The Washington Center and Dickinson College alumna Lindsey Williams participated in TWC's Academic Internship Program in 2004 and interned with the National Whistleblower Center.
Currently the State Senator for District 38 in Allegheny County, Pennsylvania, Lindsey Williams came to intern in D.C. seeking clarity on her law school decision. The internship experience clarified her thinking and kicked off a career that would lead to her returning to her internship site before making way for a journey to the Pennsylvania General Assembly.
When were you at The Washington Center, what was your home university and where were you placed as an intern?
I did the Academic Internship Program at The Washington Center during the Spring 2004 semester. I came from my alma mater, Dickinson College, in Carlisle, Pennsylvania. While in D.C. I was placed with the National Whistleblower Center.
Why did you choose to intern through TWC? What did it enable you to do while you were in Washington, D.C.?
I wanted to figure out whether or not I wanted to go to law school. Going to D.C. and doing an internship was my way of determining if that was the right path for me. Choosing to go to law school is expensive, it requires three years of your life, so I wanted to do an internship that would allow me to explore whether that was the right option for me. I was placed with the National Whistleblower Center. I did some really great work there that helped me decide that I did, in fact, want to go to law school.
What drew you to participate in an internship as part of your college experience?
D.C. had always interested me. I was always fascinated by politics and policy. It seemed like a good fit for my majors, political science and sociology. It was just a great fit for me. Also, there were the world-class museums. I spent every weekend going to the free museums to experience as much of D.C. as possible during the limited time I had there.
What was the most impactful experience during your time in Washington, D.C.?
One of my most memorable experiences was my first day. My then-boss went over all of the projects and cases the organization was working on. There were several interns starting that day, a few of us from TWC. He went through the list and asked us if there were any that we were interested in. I raised my hand because there was a case they were handling with the Nuclear Regulatory Commission. My dad is an operating engineer and had worked at a nuclear power plant. So I raised my hand as that was something that I would be interested in working on. When the meeting ended, my supervisor went down to the basement and came back with a file box. He dropped it in front of me and said there was a case in front of the First Circuit Court of Appeals and I needed to figure out how to get him admitted to the Bar there and then we had to draft a motion to intervene. He left me to figure the rest out on my own and it was a really great experience. Even though it was my first day as an intern, they gave me complete ownership of the project.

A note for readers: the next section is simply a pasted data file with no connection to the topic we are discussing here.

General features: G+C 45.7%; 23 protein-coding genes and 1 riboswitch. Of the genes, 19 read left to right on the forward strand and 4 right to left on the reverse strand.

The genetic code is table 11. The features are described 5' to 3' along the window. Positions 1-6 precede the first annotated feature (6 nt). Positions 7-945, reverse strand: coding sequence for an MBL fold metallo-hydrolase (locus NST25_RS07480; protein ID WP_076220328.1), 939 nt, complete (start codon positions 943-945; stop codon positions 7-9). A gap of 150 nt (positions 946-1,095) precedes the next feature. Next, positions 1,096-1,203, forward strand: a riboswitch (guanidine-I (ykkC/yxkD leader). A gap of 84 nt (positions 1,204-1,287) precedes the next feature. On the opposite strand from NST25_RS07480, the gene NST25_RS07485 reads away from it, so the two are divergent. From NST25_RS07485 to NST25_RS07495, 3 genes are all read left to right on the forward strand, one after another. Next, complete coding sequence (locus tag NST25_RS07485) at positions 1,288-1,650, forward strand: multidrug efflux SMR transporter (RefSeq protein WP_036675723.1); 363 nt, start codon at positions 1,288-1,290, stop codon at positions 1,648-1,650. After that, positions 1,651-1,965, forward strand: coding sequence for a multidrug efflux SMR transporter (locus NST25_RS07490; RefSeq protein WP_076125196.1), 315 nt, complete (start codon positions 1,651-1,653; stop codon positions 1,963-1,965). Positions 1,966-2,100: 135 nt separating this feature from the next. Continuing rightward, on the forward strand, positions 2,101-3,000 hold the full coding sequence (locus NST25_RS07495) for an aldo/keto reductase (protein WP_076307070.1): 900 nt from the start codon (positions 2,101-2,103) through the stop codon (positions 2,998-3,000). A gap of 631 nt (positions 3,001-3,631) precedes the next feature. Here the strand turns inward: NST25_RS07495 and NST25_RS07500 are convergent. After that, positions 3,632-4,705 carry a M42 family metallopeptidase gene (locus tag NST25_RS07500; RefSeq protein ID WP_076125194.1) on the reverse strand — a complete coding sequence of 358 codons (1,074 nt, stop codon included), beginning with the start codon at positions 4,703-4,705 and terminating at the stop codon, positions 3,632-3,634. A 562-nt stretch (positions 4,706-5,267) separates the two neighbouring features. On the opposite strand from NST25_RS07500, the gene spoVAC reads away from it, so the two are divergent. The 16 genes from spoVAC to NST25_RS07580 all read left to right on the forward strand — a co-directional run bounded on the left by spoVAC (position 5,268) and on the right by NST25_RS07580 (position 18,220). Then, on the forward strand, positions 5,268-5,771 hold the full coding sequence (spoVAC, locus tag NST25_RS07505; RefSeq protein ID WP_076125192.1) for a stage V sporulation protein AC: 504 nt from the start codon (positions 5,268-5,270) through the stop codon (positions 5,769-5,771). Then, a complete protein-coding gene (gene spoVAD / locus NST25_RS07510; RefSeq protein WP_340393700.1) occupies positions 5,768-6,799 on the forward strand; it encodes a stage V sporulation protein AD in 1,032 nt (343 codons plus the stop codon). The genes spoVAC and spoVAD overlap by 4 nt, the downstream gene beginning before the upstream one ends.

In your current role as a state senator, what needs do you see in the workforce and what opportunities are there for soon-to-be graduates?
I think there are a lot of varying needs in the workforce. One thing that crosses all boundaries, though, whether you’re a lawyer or an architect or construction worker, is the ability to think through both the intended and unintended consequences of your actions. When we’re thinking about workforce development, we’re thinking about people who have skills in a broad array of topics so they are able to think about things in a more holistic way when approaching problems.
My internship through TWC, working in D.C. and eventually running for office back here at home, each stop has taught me some valuable lessons.Pennsylvania State Senator Lindsey Williams
What advice would you give to students from Pennsylvania or elsewhere to encourage them to follow your example and achieve their career aspirations?
I have three pieces of advice on this. First, maintain good relationships, you never know what is going to happen in life. I kept in touch with my internship supervisor from the National Whistleblower Center. When I graduated from law school and was job searching in D.C., I reached out to him just asking to grab a coffee. He ended up offering me a job and I worked there for about four-and-a-half years.
Second, be able to adjust when your plan doesn’t work. I loved my job at the National Whistleblower Center. Unfortunately, I was illegally terminated from there for attempting to organize a staff union. That wasn’t something that I ever thought would happen. I had to reevaluate my plans and figure out a new track for my career.
Third, be ready to take advantage of an opportunity when it arises. When I moved back to Pennsylvania I saw a training program for women who wanted to run for office. It was called Emerge Pennsylvania. I did it with the idea that maybe five or 10 years down the road I may run for office, but then the 2016 election happened and some things changed. I ended up throwing my hat in the ring to run for state senate. It was because I had taken that program and felt prepared that I ran for office a lot sooner than I had anticipated, and won.
My internship through TWC, working in D.C. and eventually running for office back here at home, each stop has taught me some valuable lessons. I’ve learned to roll with the punches and to work hard, ask questions and be ready when opportunities arise. Those have been helpful to me in the long run, and I believe they will help students currently interning as they progress in their careers.
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